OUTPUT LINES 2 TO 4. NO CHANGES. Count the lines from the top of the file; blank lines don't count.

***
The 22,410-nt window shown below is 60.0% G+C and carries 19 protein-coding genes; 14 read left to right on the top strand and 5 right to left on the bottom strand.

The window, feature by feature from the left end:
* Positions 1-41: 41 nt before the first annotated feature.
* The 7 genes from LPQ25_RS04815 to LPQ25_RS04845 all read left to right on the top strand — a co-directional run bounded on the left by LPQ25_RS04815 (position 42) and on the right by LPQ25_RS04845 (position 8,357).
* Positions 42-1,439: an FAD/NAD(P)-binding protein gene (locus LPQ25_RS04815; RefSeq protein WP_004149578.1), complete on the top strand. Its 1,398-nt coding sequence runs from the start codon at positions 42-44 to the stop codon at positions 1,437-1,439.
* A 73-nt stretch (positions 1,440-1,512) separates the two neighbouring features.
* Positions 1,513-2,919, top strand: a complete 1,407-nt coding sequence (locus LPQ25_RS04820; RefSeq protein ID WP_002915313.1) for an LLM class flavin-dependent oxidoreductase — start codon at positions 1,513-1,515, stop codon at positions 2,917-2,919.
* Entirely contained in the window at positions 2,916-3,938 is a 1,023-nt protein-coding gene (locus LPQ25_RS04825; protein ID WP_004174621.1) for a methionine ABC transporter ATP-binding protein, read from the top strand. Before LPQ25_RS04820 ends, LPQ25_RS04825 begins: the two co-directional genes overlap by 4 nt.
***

The window, feature by feature from the left end:
* Positions 1-41: 41 nt before the first annotated feature.
* The 7 genes from LPQ25_RS04815 to LPQ25_RS04845 all read left to right on the top strand — a co-directional run bounded on the left by LPQ25_RS04815 (position 42) and on the right by LPQ25_RS04845 (position 8,357).